A man from much humbler beginnings, Ducasse grew up on a farm in the southwest region of France. Food was always an important part of his life and he recalls the wholesome flavours of his grandmother’s cooking, prepared with produce straight from the farm, including the vegetables he helped pick from the kitchen garden. “I was surrounded by ducks and geese and had access to some amazing produce such as boletus mushrooms and foie gras,” says Ducasse. “I grew up appreciating these ingredients and learnt to cook with them.”

Bar De L'Atlantique by Michelin-starred chef Alain Ducasse
© Pierre Monetta

Of course, an appreciation of food within family life is one thing, but it wasn’t until Ducasse turned 16 that he began to sharpen his skills under the tutelage of masters such as Michel Guérard, Gaston Lenôtre, Roger Vergé and Alain Chapel, while discovering the flavours of Provençal cooking, for which he has now become known.

Following a stint at Vergé’s second restaurant, L’Amandier, and later at Hotel Juana’s La Terrasse, in the southeast of France – where he also gained his first two Michelin stars – his big break came at the age of 33, when he was awarded three Michelin stars while at the helm of Le Louis XV, the restaurant in Monaco’s Hôtel de Paris. A few years later, this was followed by another triple star win at his eponymous restaurant in Paris, making him the first six-star chef in the world.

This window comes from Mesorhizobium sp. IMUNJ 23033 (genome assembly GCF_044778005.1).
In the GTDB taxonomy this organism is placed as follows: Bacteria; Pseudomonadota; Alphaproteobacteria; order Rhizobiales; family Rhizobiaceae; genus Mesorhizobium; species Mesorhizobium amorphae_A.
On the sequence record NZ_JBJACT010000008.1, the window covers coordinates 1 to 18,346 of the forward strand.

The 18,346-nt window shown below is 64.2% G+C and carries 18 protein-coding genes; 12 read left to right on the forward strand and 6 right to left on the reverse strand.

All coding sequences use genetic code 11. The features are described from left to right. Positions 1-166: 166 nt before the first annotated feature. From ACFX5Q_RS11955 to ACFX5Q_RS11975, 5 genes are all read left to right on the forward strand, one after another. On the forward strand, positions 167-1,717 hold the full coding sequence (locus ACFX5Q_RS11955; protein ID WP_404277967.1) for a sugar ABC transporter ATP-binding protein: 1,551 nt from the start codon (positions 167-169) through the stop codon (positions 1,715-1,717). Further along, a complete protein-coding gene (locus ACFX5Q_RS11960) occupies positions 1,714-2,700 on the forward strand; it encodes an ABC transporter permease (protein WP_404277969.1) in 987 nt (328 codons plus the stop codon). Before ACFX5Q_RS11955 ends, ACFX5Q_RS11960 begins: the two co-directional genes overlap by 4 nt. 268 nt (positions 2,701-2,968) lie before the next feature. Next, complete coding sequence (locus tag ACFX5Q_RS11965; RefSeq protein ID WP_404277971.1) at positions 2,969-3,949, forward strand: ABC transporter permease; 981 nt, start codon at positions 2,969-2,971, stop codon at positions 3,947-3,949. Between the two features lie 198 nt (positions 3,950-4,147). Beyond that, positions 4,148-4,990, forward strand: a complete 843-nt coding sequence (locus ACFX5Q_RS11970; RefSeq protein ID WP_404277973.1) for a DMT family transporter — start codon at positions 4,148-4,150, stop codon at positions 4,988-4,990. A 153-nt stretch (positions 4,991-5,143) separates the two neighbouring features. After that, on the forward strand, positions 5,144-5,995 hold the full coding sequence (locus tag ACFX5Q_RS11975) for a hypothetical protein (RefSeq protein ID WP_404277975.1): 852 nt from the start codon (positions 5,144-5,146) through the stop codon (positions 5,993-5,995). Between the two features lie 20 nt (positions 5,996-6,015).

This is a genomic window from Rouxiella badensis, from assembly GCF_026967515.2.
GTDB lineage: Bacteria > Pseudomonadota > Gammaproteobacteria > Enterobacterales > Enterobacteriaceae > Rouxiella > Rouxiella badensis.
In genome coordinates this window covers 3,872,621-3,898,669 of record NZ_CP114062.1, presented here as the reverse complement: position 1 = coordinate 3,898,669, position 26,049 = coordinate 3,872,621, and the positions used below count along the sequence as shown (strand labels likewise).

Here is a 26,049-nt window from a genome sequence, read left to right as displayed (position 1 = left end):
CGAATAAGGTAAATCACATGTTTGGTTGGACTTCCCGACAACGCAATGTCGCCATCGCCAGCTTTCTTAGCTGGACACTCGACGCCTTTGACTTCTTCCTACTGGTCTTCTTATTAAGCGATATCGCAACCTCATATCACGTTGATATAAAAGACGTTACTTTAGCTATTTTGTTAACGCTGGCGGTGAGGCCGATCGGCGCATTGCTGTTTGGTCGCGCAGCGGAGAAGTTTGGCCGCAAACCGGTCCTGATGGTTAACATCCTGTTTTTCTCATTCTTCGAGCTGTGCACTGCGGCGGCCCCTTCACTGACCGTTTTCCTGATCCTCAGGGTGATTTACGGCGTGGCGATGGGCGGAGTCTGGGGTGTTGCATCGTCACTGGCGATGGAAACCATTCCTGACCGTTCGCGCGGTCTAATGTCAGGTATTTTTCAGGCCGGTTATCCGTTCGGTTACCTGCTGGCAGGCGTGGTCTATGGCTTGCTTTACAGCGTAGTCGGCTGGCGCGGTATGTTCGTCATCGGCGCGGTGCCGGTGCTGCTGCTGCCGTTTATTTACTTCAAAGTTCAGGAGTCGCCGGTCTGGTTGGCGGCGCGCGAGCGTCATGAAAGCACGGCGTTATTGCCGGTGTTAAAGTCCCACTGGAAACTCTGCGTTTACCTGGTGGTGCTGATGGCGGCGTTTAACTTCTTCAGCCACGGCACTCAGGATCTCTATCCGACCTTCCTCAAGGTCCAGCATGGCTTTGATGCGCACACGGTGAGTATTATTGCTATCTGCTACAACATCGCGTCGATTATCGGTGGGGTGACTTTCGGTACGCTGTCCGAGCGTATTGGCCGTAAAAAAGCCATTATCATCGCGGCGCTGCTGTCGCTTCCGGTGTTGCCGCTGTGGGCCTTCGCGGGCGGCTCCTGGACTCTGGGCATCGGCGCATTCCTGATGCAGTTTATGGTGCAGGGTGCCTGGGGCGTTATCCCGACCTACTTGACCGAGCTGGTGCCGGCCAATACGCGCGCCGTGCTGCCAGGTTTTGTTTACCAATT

Two decades and a galaxy of stars later (19 to be precise) Ducasse, to date, has 23 restaurants that span from casual bistros to contemporary French offerings, and of course his signature haute cuisine establishments. Scattered through seven different countries across the globe, it is clear that food lovers from a variety of cultures will flock to a Ducasse dining room for the simple reason that he has successfully translated the essence of French cuisine and service for an international audience, while still retaining a sense of authenticity. “It’s difficult, because you have to preserve your own identity, while showcasing – and allowing people to discover – the French idea of cuisine,” says Ducasse, his white eyebrows knitted together thoughtfully. “It’s about satisfying and matching the expectations of the clientele. I like to say that I have a global vision, but a local expression.”